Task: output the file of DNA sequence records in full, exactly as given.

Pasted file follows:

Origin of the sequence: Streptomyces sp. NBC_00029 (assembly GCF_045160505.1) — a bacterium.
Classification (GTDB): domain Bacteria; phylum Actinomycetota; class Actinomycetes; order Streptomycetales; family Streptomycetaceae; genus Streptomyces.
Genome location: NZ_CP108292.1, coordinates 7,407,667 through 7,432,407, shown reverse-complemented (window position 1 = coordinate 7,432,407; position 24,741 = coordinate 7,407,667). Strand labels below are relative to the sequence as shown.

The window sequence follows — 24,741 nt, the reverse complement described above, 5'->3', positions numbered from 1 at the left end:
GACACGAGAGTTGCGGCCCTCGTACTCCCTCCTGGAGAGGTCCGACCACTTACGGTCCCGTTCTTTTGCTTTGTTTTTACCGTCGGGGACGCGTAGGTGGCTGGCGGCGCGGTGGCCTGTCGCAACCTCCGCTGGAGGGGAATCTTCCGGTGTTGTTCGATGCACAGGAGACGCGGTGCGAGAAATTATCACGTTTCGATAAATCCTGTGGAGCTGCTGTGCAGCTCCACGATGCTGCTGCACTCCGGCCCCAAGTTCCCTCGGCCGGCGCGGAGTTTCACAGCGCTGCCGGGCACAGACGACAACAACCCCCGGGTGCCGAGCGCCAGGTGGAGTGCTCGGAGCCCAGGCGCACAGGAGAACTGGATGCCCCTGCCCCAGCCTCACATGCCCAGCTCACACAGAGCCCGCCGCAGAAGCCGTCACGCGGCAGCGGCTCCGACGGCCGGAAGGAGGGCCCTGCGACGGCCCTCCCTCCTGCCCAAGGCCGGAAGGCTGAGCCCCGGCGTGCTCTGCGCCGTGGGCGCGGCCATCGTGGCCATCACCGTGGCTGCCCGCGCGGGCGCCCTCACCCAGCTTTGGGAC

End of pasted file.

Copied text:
Origin of the sequence: Streptomyces sp. NBC_00029 (assembly GCF_045160505.1) — a bacterium.
Classification (GTDB): domain Bacteria; phylum Actinomycetota; class Actinomycetes; order Streptomycetales; family Streptomycetaceae; genus Streptomyces.
Genome location: NZ_CP108292.1, coordinates 7,407,667 through 7,432,407, shown reverse-complemented (window position 1 = coordinate 7,432,407; position 24,741 = coordinate 7,407,667). Strand labels below are relative to the sequence as shown.

The window sequence follows — 24,741 nt, the reverse complement described above, 5'->3', positions numbered from 1 at the left end:
GACACGAGAGTTGCGGCCCTCGTACTCCCTCCTGGAGAGGTCCGACCACTTACGGTCCCGTTCTTTTGCTTTGTTTTTACCGTCGGGGACGCGTAGGTGGCTGGCGGCGCGGTGGCCTGTCGCAACCTCCGCTGGAGGGGAATCTTCCGGTGTTGTTCGATGCACAGGAGACGCGGTGCGAGAAATTATCACGTTTCGATAAATCCTGTGGAGCTGCTGTGCAGCTCCACGATGCTGCTGCACTCCGGCCCCAAGTTCCCTCGGCCGGCGCGGAGTTTCACAGCGCTGCCGGGCACAGACGACAACAACCCCCGGGTGCCGAGCGCCAGGTGGAGTGCTCGGAGCCCAGGCGCACAGGAGAACTGGATGCCCCTGCCCCAGCCTCACATGCCCAGCTCACACAGAGCCCGCCGCAGAAGCCGTCACGCGGCAGCGGCTCCGACGGCCGGAAGGAGGGCCCTGCGACGGCCCTCCCTCCTGCCCAAGGCCGGAAGGCTGAGCCCCGGCGTGCTCTGCGCCGTGGGCGCGGCCATCGTGGCCATCACCGTGGCTGCCCGCGCGGGCGCCCTCACCCAGCTTTGGGAC